A few years later, she repeated the trick. This one isn’t so much a cover version as a re-imagining, with some ridiculous new lyrics: My bells they ring when you shake that thing… Sung by a woman born in 1893. Both this album, and ‘Way Out West’ are surprisingly good, and not completely tongue in cheek. She also does a rocking version of ‘Shakin’ All Over’, and an outrageous re-write of ‘Happy Birthday Sweet Sixteen’. I’ve gone for ‘Great Balls of Fire’, though…

All together now: You shake my nerves and you rattle my brain, I just adore your sensational frame…

Phew. I’ll give you time to recover, and see you tomorrow for two more…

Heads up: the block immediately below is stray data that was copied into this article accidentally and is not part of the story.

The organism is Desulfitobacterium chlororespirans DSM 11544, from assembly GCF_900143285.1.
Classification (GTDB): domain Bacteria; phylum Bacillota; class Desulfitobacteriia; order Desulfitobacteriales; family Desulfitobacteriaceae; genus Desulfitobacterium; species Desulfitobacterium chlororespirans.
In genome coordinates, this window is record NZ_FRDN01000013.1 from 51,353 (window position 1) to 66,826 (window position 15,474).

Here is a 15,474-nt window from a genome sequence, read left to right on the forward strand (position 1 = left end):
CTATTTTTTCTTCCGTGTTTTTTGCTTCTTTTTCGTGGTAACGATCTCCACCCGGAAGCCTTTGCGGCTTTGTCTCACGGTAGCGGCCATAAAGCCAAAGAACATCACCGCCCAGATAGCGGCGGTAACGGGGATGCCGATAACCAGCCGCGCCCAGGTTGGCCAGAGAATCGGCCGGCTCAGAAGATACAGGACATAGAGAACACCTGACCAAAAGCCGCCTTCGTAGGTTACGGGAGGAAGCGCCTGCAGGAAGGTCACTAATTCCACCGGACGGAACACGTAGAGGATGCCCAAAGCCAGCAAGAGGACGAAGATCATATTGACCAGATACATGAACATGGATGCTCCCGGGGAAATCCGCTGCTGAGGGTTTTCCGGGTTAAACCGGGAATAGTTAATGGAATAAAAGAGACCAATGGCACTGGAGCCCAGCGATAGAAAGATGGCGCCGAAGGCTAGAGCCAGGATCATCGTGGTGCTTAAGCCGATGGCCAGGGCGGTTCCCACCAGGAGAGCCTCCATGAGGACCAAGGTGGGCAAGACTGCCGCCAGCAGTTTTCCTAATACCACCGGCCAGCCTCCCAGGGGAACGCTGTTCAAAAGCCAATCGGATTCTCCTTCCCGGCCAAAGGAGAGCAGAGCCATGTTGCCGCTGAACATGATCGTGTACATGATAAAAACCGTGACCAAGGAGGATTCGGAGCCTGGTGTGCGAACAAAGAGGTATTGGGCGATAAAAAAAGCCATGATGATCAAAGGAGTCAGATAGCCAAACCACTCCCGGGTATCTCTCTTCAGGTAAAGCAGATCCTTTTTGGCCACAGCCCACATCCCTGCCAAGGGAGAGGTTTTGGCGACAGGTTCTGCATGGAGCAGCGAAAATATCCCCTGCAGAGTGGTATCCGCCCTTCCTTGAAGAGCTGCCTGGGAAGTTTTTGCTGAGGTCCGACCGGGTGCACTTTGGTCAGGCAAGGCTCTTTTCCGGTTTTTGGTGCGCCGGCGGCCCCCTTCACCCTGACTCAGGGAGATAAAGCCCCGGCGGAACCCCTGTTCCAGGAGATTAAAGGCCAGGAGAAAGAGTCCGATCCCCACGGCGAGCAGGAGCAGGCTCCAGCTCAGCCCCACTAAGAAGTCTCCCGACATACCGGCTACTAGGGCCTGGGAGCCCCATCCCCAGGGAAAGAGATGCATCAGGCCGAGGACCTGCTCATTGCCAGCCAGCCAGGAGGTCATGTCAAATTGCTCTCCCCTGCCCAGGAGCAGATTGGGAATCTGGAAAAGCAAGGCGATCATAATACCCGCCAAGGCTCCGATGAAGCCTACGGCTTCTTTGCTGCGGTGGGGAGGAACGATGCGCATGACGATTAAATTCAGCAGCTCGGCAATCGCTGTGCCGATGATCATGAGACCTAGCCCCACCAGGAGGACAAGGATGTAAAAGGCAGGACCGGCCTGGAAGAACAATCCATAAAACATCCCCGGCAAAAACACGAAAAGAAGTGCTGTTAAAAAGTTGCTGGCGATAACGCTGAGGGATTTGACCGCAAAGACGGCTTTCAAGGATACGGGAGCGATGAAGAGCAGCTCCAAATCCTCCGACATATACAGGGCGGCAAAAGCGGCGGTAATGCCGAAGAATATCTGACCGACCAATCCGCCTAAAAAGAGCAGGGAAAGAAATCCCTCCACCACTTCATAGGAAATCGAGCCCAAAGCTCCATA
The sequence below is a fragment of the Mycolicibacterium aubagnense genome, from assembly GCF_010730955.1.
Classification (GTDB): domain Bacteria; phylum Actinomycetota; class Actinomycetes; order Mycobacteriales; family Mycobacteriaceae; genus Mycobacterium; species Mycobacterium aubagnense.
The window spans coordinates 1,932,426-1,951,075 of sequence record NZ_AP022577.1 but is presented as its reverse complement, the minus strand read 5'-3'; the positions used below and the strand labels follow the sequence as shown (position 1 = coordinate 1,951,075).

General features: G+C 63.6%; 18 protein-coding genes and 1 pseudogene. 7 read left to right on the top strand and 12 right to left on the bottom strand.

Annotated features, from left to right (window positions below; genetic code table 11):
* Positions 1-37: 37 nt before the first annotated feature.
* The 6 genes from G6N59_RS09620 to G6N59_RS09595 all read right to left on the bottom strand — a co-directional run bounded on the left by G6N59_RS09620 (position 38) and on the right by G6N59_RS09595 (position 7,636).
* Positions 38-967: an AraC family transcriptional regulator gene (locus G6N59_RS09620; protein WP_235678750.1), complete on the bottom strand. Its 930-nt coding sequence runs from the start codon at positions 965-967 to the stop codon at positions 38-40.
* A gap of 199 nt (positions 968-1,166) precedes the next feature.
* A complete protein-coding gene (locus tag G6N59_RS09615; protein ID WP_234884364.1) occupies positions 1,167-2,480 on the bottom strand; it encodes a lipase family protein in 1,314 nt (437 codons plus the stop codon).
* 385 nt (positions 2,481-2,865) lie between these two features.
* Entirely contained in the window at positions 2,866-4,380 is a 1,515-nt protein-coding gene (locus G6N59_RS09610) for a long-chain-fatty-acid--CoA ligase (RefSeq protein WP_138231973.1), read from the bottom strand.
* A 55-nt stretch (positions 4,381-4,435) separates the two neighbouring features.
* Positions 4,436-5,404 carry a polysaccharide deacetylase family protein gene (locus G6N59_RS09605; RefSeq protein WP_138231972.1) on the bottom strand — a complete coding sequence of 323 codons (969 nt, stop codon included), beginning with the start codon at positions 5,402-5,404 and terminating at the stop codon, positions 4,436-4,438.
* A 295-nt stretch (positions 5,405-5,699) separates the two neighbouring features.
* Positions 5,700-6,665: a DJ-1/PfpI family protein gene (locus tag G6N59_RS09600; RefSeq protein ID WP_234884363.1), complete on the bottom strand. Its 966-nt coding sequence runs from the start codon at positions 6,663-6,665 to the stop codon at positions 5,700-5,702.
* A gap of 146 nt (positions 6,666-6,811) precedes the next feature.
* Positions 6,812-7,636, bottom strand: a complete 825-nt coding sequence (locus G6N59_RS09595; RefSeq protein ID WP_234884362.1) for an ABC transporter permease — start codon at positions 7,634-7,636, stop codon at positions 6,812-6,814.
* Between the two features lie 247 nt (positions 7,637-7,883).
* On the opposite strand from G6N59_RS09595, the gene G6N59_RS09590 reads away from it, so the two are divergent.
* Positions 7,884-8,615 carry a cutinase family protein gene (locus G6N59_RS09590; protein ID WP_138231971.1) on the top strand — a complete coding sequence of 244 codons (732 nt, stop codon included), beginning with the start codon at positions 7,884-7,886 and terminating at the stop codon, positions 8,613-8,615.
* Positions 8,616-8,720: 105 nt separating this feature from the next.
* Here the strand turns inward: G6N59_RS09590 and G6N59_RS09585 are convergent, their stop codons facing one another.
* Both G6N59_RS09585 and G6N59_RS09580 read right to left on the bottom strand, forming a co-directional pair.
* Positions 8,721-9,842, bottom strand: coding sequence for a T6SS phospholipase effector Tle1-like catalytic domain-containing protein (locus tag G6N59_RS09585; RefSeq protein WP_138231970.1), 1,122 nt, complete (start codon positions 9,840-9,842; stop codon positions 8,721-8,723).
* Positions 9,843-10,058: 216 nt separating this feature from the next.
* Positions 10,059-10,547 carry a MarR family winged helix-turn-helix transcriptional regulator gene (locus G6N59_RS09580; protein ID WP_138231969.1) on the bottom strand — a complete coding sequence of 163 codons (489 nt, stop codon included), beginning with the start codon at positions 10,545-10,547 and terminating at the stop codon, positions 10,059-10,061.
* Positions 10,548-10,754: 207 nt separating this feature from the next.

2nd Anniversary Special! Cover Versions of #1s Part II – Elvis & Little Richard

It’s two years since I started this blog and I’m exactly 250 number ones in! To celebrate, I am doing a week-long special: cover versions of #1 singles! Whenever I write a post, I not only discover and enjoy the #1 singles, I also often discover and enjoy other recordings of these hit songs.

Our next two covers are by two of the founding pillars of rock ‘n’ roll…

‘Such a Night’, by Elvis Presley (1960)

(Originally hit #1 in 1954, with Johnnie Ray)

I adore Johnnie Ray’s version of this, but Elvis’s version hits the spot just as nicely. Both singers get how sensual and sexy a song this is meant to be. Recorded for his ‘Elvis Is Back!’ album, ‘Such a Night’ is proof that Elvis could still kick it after being in the army. His voice is superb here, but just as brilliant is DJ Fontana on drums. It reached #13 in the UK when finally released in 1964.

‘Memories Are Made of This’, by Little Richard (1964)

(Originally hit #1 in 1956, with Dean Martin)